ISSN- 2278-4519
RNI : UPBIL/2012/44732
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India-US Maritime Security Cooperation: Asia-Pacific to Indo-Pacific

Dr. Kripa Shanker Yadav
Associate Professor & Head
Pawan Kharwar
Assistant Professor
Deptt of Political Science
J. S. P. G. College Sikandrabad, Bulandshahr (U. P.)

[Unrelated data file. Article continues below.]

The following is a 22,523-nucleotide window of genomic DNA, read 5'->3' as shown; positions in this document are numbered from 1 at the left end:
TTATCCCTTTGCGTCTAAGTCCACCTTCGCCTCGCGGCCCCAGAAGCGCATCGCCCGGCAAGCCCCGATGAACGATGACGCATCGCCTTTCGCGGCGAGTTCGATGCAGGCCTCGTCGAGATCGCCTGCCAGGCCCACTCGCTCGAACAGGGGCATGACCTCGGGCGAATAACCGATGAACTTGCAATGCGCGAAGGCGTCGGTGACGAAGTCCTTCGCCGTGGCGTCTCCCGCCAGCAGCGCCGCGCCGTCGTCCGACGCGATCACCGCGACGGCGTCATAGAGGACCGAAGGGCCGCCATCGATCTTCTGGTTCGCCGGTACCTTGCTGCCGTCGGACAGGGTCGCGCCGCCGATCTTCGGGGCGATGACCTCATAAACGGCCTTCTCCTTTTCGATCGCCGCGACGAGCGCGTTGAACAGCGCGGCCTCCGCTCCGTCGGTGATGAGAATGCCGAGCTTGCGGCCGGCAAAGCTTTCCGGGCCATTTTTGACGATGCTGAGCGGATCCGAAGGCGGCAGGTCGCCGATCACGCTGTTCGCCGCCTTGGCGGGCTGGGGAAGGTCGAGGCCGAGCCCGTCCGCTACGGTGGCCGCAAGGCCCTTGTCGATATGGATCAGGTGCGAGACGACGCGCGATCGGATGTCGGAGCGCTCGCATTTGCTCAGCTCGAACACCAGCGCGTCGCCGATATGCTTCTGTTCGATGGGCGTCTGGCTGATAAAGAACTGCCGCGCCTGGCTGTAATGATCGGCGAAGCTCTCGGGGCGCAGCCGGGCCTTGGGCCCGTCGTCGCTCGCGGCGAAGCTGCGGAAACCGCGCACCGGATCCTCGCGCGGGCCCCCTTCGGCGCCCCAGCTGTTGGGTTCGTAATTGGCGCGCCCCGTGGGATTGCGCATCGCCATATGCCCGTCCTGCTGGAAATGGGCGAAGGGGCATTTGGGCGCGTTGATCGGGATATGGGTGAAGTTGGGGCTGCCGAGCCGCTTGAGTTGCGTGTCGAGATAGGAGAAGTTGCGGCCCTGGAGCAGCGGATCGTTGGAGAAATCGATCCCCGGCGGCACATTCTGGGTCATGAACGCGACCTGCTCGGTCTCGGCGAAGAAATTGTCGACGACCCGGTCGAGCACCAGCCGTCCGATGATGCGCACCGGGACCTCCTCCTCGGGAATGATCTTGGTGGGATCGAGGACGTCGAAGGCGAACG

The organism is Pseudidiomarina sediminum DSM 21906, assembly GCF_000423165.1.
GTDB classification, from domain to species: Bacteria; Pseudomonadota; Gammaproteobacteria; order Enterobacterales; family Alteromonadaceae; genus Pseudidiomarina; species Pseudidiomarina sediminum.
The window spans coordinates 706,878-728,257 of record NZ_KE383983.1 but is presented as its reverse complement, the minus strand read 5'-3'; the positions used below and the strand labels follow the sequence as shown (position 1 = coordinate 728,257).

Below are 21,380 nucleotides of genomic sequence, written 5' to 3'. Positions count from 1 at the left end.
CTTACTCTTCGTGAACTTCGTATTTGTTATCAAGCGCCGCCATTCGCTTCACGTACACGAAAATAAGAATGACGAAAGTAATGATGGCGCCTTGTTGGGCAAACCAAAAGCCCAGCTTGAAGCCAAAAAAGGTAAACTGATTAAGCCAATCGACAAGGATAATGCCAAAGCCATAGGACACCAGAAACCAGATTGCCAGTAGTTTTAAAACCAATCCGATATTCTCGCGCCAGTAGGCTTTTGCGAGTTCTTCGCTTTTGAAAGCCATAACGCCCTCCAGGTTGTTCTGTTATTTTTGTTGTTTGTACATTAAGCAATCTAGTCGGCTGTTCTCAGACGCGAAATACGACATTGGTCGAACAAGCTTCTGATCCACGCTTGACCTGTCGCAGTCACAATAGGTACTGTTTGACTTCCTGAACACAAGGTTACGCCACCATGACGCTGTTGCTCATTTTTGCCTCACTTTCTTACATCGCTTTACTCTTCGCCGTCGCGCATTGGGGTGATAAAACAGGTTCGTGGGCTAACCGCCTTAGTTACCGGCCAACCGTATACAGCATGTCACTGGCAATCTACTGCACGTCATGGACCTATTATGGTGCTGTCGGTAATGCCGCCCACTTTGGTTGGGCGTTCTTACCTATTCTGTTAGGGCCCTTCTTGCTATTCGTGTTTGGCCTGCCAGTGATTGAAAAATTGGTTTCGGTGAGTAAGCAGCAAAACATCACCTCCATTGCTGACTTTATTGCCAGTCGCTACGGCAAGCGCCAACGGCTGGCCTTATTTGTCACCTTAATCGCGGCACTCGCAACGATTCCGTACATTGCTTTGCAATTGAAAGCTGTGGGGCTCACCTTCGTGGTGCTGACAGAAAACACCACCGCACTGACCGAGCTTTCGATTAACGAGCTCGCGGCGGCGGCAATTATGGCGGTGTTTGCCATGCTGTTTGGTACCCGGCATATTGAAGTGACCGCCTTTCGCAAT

This piece of work tries to study the relations of one superpower and another emerging power in international order. The relations of India-US have passed through a roller -coaster character since 1950s. It tries to present a study of the relation between two states.  It observes about the transition from ‘estranged democracies’ to a ‘strategic partnership’ of the relations.The post-Cold War strategic scenario provided a chance to both countries to redefine their bilateral priorities. The study is trying to find out – How the neglected country for almost 50 years got top priority and finally turned to be natural ally. The relations have passed through different stage from ‘neither friend nor enemy’, ‘distanced democracies ‘, ‘engaged democracies’ and finally as ‘natural allies’ with nuclear partnership. This achievement and transformation is not happened overnight. To achieve these, both countries have passed through different states overtime.Indo-US strategic relations were touched new heights when the Obama administration had declared India as a major Defence partner in 2016. The new US President Donald Trump also showed its softness towards India and called Indian Prime Minister Modi as a ‘True Friend of US’.With the rebalancing of the Asia strategy of the Trump Administration, Indo-Pacific as a term began to overlap with that of Asia-Pacific. Though broadly both these terms roughly point to the region east of the Indian subcontinent and beyond, there are fundamental differences between the two that India should not overlook.While Asia-Pacific has an economic overtone to it, Indo-Pacific has evolved within a strategic context and can be said to be a concoction mostly of the West that is rather politically motivated.The paper intends to analyse the Indo-US maritime cooperation through lens of Indo-Pacific.Introduction  Today the Indo-Pacific region is the happening region of the world; it has great nations like Japan, China and India as main historical and cultural players in leadership position of the region. The South China Sea area is an area of Prosperity with China being the biggest Territorial power in the area with an awesome economic clout. A nation that now wishes to use its economic clout to get more territorial  areas on which it has a disputable right, even though it has been struck down by the international court of Justice, but China’s military might will not let the implementation take place in spite of the protests all round. Power and war for territory or trade follow or precede each other in the making of a great nation. The new American Administration says that providing costly security to nation’s world over reduces its expenditure on the American people   by reducing the spending on infrastructure and social facilities. China has picked lots of land in the ocean and developed them into islands, laying claim on them and building them into full-fledged military bases, and claiming the 200 kilometres area around the islands as the UN allows International borders of a nation to be, so in many cases in the area the land of the new Chinese territory overlaps the territorial rights of the neighbouring countries. As per Reuters US officials said   in recent days, speaking on condition of anonymity, “It is not like Chinese to build anything in the South China Sea just to build it, and these structures resemble others that house Sam (missile) batteries, so the logical conclusion is that’s what they are for” said a US intelligence official, referring to surface-to-air missiles.  In the process, China has robbed the entire region the wrong way. With the US refusing to pick the security of nations the whole world will see a new arms race, both Non – nuclear and nuclear as your neighbour has Nuclear weapons so you should have it for your protection. South Korea, Japan have nuclear capability for peaceful uses of Nuclear energy, to use it for weapons will not be difficult. It is just a change of mind-set. A market India can look at, of course not for first use but defence. As of now Russia and India are also actors in this region as they both are the powers to recon with. Russia after it stopped a free fall in the oil prices has become the mentor of the entire Middle East for both Shia and Sunni people, a great Diplomatic victory for President Putin and Russia. The Indo Pacific region is going to be an area of interest for a long time to come. The new shift may open up unpredictable situations at the backdrop of new alliances in the global and regional arena.Defining the Indo-Pacific The idea of an Indo-Pacific region involves recognizing that the growing economic, geopolitical, and security connections between the Western Pacific and the Indian Ocean regions are creating a single “strategic system.”At its simplest, this can be understood as a set of geopolitical power relationships among nations where major changes in one part of the system affects what happens in the others. In this sense, the Indo-Pacific can be understood as a maritime “super-region” with its geographical center in Southeast Asia. This should not be mistaken as some kind of effort to reduce the centrality of Asia in regional conceptions; rather, it is a region with maritime Asia at its core. The Indo-Pacific concept underscores the fact that the Indian Ocean has replaced the Atlantic as the globe’s busiest and most strategically significant trade corridor, carrying two-thirds of global oil shipments and a third of bulk cargo. The powerhouse economies of East Asia depend acutely on oil imports across the Indian Ocean from the Middle East and Africa, and this dependence is set to deepen further. Around 80 percent of China’s oil imports, perhaps 90 percent of South Korea’s, and up to 90 percent of Japan’s are shipped from the Middle East and/or Africa through the Indian Ocean. This, in turn, is a major strategic vulnerability, which is influencing diplomacy and partnership building, as well as the hard-power priorities of naval modernization. Together, these developments are making the Indo-Pacific the world’s economic and strategic center of gravity. Japan’s active strategic diplomacy in recent years, including an enhanced security and economic partnership with India and the establishment of a small military base in Djibouti, can be seen as Indo-Pacific in character. Indeed, Japanese policy statements are now frank about declaring that security issues in the Indian Ocean, Pacific Ocean, South China Sea, and East China Sea cannot be treated separately; Japan has a stake in all of them. To some degree, the same can even be said of the Republic of Korea, which has undertaken lethal and effective special forces action against pirates in the Gulf of Aden; is developing “blue-water” or oceangoing naval capabilities in part to contribute to the protection of its energy-supply lifelines; and which, since 2011, has deployed 150-strong special-forces contingents to the United Arab Emirates on rotation to train local forces in counter-terrorism and to protect South Korea nationals and interests. The most active power, however, in developing and advocating the Indo-Pacific idea has undoubtedly been Australia. Canberra has a unique role here: it is a middle power in the gathering Indo-Pacific strategic game, in multiple ways. These include its relative diplomatic influence, its unusual two-ocean geography, its proximity to and monitoring oversight of the crucial sea lanes connecting the Indian Ocean and the Pacific, and its perceived status as a state that-despite being a close US ally-is also developing important economic, societal, and even security relations with multiple Asian powers. Moreover, Australia has long grappled with its singular status as neither an Asian nor a Western power, perceived as both integral to yet separate from both the Western world and the Asian region. All of this helps explain why Australia has been at the forefront of driving an Indo-Pacific understanding of the region, notably by formally recognizing this as the name of Australia’s zone of strategic interest in its 2013 defense white paper. Australia is the first country to definitively and comprehensively redefine its region as the Indo-Pacific, and this has become a bipartisan view among foreign and security policy leaders, from the 2013 Labor government under Prime Minister Julia Gillard to the current conservative government under Prime Minister Tony Abbott.The potential for the middle powers to have influence in an Indo-Pacific setting has also been implicitly recognized in statements by Indonesian leaders since 2013 as well as the way Modi has characterized Australia (“the heart of the Asia-Pacific and Indian Ocean region”). As powers between the United States and China continue to explore closer security cooperation with one another, some of them are beginning to couch their connections in terms of shared Indo-Pacific interests. For instance, the low-key but historically important trilateral meeting in mid-2015 between the foreign secretaries of India, Japan, and Australia appears very much to have discussed the region and its security challenges in this shared frame of reference.India-US strategic Engagement in Indo-Pacific India today is finally coming into its own and now surging ahead with the self-confidence that comes with growing capabilities. By expanding our trade with the US significantly and broadening our engagement, most importantly in the Asia-Pacific, the world is acknowledging India’s status as a rising and emerging economic superpower. The Asia Pacific is a highly dynamic and geographical region with a plethora of political, strategic, economic and socio-cultural factors at play. Keeping this in mind, it would be imperative to have a far more constructive regional approach, which is grounded in a balance of power and mutual compromise. Considering this, India needs to step forward and take a more proactive approach, when it comes to shaping the political, economic, social environment in the region. In not doing so, India could lose out on a wonderful opportunity to project itself as a growing strategic power in the region, thereby affecting our geopolitical interests.As we move forward, and India takes on a more proactive role in regional stability, it would only be productive for the US to place a higher priority on helping India achieve its potential. The way ahead would be to jointly invest in a greater coordinated capacity and contribute to a strong security environment in the Asia-Pacific and beyond. According to the AMCHAM – KPMG in India annual report ‘The India-US dynamic – prospering together’, an increased participation from both countries across a broad spectrum of sectors such as aerospace and defence, infrastructure, energy, and so on is imperative. This is key to building a strong framework for significant growth in the India – US partnership. Talking of working across sectors, India today is viewed as a major defence partner of the US. This can be attributed to the fact that we have finalised critical defence agreements such as the Logistics Exchange Memorandum of Agreement (LEMAO), Defence Technology Trade Initiative (DTTI), and so on with them. The US-India Defence Technology and Partnership Act is expected to lead to greater industry collaboration on defence co-production and co-development, thereby helping with facilitating the export of goods and technologies for projects, programmes and joint ventures between both nations. This is also expected to enable information sharing, interoperability and technology transfers within both countries. All of this augurs well for us as American companies today are keen to leverage the cost arbitrage component design and manufacture costs in India by seeking opportunities for private partnerships in India’s defence market.As stated in the AMCHAM-KPMG in India annual report ‘The India-US dynamic – prospering together’, both the countries have a $126 billion two-way trading relationship. Our shared vision of the Asia-Pacific region’s strategic outlook would not only bolster our bilateral defence interests, but what would also be imperative is that the US has the foresight to cultivate a strong partnership with a prosperous, confident, and India, a natural ally, basis our shared democratic values. Another key area where both, India and the US can collaborate are promoting a market-driven blue economy. This will essentially lay down the basis for a broad framework for growth and prosperity in the Asia-Pacific region, which is home to bountiful hydrocarbon, mineral and food resources, as well as mushrooming coastal populations. Given the US’s expertise in maritime architecture, it can support India in creating a robust regional architecture in the area of stability, economic freedom, growth and maritime security.Another aspect which merits particular attention in the India-US partnership is digital connectivity. Using digital as a tool for economic development and empowerment by both the nations can be the conduit to connect close to three billion emerging users in other developing countries in the Indo-Pacific region as well as neighbouring Africa. As digital norms are institutionalised, whether relevant to data flows and ecommerce, or related to critical infrastructure, defence and public services-it offers opportunity for India and the US to build and subsequently provide a feasible working model relationship for the digital economy. The goal should be to create a strong framework that responds to developing-country imperatives such as affordable access, local content generation and cybersecurity. To sum it up, the strategic imperative for a deeper cooperation between the two countries is indisputable. Our list of common challenges and shared opportunities is long. The need of the hour is to strengthen the dialogue, invest more time in regional integration, strengthen regional forums, explore additional multilateral opportunities for engagement and pursue areas where both India and the US can create long-term peace and prosperity for all.Conclusion India does not have to mend her ways to deal with the region as her terms of engagement are perfectly in consonance with the broad principles of the emerging Indo-Pacific. The construct has already helped India in more than one way. First, India got her due recognition as a responsible regional player capable of acting as a net security provider. Second, the close relationship with the US and its treaty allies gave India access to advanced technology, critical resources, and military hardware which was absent during earlier times. Third, as an integral part of the regional architecture, India got an opportunity to not only follow the norms but also to set them. And finally, the construct offered India an additional lever to deal with China. Therefore, any further development of the construct is likely to benefit India.References :1- IndiaUS+Maritime+ Security+Dialogue2-